Recently there are a number of film festival submission platforms that are coming to the surface. It is great for film festival hosts and independent filmmakers. Platforms like Filmfreeway, WFCN, Festhome, etc are being a bridge between both parties. But like they say, “every mirror has a dark side too” — film festivals are no an exception either.
What’s the matter?
Due to the easy interface these film submission platforms are providing, thousands of film festivals are signing up on their submission platform. Every day at least 5 new festivals are launching and every one of them is thriving on the platforms.
Filmmakers are getting recognition, submitting their films to at least 3 festivals at once; film festivals are getting bigger and better. It is a total win-win situation here. But there are a few chiselers who are scamming their way by creating fake film festivals. Fortunately, there is an easy way to identify these fraudsters. The method is:
1. Be careful with film festivals, aging less than 3 years
60% of film festivals currently close their doors after only three years. The fact that submitting submissions is now so straightforward does not ensure that a festival will continue to exist in the long run. Running a film festival is a significant job. Administratively, scouting and managing volunteers, venue preparation, sponsors, and so on are some of the main challenges that a festival faces every year, and few people have the willpower or fortitude to manage and handle this. This is why we recommend festivals with a minimum of 3 years of running time.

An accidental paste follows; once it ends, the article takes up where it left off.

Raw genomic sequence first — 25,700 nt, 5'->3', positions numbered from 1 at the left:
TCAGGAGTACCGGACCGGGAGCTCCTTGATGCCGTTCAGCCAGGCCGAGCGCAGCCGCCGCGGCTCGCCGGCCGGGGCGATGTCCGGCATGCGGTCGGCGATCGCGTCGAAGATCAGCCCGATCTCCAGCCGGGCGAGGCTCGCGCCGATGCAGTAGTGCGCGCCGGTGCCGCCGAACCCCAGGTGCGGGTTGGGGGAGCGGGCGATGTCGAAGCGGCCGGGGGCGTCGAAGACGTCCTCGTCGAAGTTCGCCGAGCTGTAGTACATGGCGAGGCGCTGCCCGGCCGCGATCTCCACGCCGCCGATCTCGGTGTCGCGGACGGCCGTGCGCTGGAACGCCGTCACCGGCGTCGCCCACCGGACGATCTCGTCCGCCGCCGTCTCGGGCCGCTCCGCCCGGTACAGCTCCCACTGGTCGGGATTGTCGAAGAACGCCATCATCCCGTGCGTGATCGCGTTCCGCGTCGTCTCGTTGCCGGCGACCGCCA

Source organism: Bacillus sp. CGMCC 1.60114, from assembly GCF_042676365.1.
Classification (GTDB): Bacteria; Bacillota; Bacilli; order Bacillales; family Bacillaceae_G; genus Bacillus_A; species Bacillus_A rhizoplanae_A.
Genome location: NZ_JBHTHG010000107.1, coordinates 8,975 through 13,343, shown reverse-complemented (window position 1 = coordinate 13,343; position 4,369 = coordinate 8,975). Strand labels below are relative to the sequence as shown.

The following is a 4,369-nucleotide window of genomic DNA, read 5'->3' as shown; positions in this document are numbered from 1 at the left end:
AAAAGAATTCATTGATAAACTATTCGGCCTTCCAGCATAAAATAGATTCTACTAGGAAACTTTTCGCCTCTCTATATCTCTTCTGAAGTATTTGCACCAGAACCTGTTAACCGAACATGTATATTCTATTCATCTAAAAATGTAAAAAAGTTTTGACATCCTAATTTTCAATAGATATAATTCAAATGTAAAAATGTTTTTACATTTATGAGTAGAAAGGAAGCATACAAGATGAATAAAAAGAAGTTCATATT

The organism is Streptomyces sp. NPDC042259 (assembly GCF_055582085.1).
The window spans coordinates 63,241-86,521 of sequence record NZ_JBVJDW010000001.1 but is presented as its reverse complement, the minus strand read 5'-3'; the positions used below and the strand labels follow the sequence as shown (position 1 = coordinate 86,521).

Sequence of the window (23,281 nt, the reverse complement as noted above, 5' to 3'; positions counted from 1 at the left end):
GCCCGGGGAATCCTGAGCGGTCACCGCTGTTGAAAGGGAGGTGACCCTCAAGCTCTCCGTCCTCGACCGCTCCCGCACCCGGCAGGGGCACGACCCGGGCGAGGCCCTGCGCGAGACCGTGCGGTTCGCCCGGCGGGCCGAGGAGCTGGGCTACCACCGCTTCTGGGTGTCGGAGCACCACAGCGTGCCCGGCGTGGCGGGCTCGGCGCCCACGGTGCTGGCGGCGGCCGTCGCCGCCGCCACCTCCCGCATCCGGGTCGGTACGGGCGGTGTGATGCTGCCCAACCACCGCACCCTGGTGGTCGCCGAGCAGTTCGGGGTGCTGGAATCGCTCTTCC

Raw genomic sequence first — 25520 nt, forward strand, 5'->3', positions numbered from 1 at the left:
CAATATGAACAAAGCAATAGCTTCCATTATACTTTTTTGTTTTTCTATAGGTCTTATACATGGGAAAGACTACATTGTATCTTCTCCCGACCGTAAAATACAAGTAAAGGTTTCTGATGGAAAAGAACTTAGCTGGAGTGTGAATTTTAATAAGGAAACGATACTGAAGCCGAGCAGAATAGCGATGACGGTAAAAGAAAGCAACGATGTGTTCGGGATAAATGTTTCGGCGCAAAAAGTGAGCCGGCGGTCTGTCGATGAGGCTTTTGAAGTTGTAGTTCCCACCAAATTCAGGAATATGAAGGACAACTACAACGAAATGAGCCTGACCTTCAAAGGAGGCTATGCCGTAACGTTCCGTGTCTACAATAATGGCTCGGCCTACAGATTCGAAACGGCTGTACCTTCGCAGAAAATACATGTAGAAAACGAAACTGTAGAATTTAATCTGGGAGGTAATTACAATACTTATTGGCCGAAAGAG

2. festival website checking is a must
Every small or top film festival, from Cannes to Tokyo Short Film Fest- every one has its own website. Scam festivals spend a lot of money to make their website pleasant and less suspicious. Look deeper than the eye-catching design. Examine the festival’s contact information and administrators, then cross-reference their names and LinkedIn accounts. You’ll be surprised at how much information you’ll get from this quick background check.
3. Send them an inquiry email and watch how quickly they react.
If you have to wait that long to hear back from a mid-size or tiny community film festival with an admission cost, they don’t deserve your application fee. This isn’t a priority for top-tier film festivals, but it should be more intentional for smaller film festivals. Wait for a couple of days and after that, you should not submit your film to them.
There are more factors that can help you identify a fake film festival. For example, they will ask you for an unbelievable price of money, much higher than the average market price. There will be unnecessary award categories and so on. Yes, Film submission platforms like WFCN, or Filmfreeway are always on high alert, but that doesn’t mean you cannot be a little careful.